Wade 'shocked' at India's comeback aggression

Australia wicketkeeper Matthew Wade has expressed "shock" at the level of aggression India showed in the second Test in Bengaluru, a testy game the hosts won by 75 runs to level the series. Wade said while it wasn't entirely in their control, Australia will try to get ahead in the game to stave off India's assertiveness.

"Indian teams are always quite aggressive," Wade said. "The change from the first Test to the second Test was probably the initial shock. They certainly came out a little harder on day three, but we expect them to come hard. [MS] Dhoni was a different captain to [Virat] Kohli, but that's just personality. When you've got a caged lion you expect them to come out pretty hard, to get away.

"Indian teams always go quite hard; if you give them a sniff they'll run with it. Our job is to make sure they can't get in the game so they can't get aggressive with us, and then really take the momentum away from us. But it's not really our issue. We've got to play good cricket and beat them on skill. Emotion doesn't win Test matches."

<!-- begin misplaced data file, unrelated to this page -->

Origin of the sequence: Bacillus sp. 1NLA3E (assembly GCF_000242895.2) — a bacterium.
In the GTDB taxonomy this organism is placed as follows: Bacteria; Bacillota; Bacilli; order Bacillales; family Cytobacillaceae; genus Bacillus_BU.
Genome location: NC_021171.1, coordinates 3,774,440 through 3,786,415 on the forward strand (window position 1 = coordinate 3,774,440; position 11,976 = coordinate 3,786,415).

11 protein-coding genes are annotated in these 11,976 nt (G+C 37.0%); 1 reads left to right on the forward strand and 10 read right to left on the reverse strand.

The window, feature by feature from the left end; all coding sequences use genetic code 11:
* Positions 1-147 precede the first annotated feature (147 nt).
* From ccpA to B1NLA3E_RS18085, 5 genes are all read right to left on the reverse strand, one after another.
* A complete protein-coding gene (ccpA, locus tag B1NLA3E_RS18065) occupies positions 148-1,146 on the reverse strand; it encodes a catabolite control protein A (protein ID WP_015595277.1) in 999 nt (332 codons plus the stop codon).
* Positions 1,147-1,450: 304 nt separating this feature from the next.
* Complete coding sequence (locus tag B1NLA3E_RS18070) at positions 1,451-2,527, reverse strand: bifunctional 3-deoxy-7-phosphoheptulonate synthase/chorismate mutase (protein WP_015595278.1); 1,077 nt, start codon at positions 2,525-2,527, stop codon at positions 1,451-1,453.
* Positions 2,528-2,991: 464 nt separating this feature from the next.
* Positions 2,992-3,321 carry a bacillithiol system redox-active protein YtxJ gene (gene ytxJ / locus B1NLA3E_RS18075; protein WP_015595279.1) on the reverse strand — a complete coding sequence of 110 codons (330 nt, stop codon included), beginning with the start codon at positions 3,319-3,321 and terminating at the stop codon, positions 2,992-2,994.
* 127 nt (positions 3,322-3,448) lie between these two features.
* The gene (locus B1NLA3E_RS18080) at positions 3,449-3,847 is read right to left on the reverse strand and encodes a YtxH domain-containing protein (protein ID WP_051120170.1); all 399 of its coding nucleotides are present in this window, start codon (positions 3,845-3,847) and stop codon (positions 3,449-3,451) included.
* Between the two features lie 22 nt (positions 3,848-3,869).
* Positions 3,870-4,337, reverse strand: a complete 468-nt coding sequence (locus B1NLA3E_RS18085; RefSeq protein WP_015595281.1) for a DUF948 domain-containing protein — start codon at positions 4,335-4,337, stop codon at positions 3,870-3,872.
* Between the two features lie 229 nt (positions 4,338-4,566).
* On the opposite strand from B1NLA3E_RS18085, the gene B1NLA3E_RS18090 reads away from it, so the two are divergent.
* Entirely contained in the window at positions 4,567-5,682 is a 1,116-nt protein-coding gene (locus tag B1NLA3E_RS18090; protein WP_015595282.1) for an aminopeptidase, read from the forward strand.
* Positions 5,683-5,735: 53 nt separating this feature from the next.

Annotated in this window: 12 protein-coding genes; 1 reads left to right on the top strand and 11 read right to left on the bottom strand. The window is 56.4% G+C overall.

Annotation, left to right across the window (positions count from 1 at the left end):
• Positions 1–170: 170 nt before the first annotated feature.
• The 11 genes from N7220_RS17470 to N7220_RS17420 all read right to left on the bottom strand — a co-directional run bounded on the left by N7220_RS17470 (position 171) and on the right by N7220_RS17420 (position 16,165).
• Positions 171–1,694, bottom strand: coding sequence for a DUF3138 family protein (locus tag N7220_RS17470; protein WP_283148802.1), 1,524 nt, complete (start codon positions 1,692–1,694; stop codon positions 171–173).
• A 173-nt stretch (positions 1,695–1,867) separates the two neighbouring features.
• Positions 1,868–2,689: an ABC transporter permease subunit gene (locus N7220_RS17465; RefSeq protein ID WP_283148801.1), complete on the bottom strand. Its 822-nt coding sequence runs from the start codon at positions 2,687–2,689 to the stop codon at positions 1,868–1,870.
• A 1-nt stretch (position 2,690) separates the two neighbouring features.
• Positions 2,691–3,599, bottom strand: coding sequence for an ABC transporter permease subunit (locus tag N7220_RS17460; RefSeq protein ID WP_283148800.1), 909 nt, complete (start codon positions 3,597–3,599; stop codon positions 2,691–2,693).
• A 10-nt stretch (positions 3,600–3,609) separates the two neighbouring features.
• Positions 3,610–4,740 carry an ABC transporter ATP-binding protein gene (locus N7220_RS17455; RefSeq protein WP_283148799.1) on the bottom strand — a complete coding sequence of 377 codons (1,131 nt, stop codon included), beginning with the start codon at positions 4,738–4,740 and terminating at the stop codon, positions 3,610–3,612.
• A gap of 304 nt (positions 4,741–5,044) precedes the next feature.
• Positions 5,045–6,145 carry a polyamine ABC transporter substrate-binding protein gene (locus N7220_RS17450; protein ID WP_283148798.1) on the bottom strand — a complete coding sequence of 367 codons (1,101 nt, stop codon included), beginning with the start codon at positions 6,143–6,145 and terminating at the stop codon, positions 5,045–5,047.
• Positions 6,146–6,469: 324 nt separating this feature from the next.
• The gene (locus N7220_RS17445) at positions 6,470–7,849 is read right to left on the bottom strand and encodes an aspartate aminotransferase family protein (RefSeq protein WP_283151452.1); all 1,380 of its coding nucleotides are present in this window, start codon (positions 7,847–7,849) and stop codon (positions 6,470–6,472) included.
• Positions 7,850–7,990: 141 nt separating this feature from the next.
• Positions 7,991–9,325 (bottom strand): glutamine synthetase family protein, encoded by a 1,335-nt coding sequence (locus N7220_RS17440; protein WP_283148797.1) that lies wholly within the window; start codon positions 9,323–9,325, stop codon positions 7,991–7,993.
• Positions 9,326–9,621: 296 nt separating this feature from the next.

A feisty character himself, Wade also said if Australia could gain an advantage by expressing outward aggression, he would readily use it. "I feel like I play my best cricket when I get in the contest," he said. "If there's a time I think it can be an advantage for us, I'll go for it.

"When your back's against the wall you've got to find a way to get up and about, so I still feel like that's a big part of my game. Getting older I probably tamed it down a little bit and I probably know when to use it a little bit more now, and when I need it myself. I probably don't use it a 100% of the time anymore, but I've still got it there if I need it."

Wade said using the DRS in India was tricky while fielding, considering the number of people involved in the decision-making process. "Steven [Smith] is generally close to me, so if there's an appeal, he'll come to me first," Wade said. "If we think there's something to look at, we'll speak to the bowler and go from there. DRS is a lot of common sense. Every country is the same: it's the keeper, captain and bowler. If someone is convinced, they'll come on top of that. But when you get five to eight people involved, it becomes tricky which is happening here."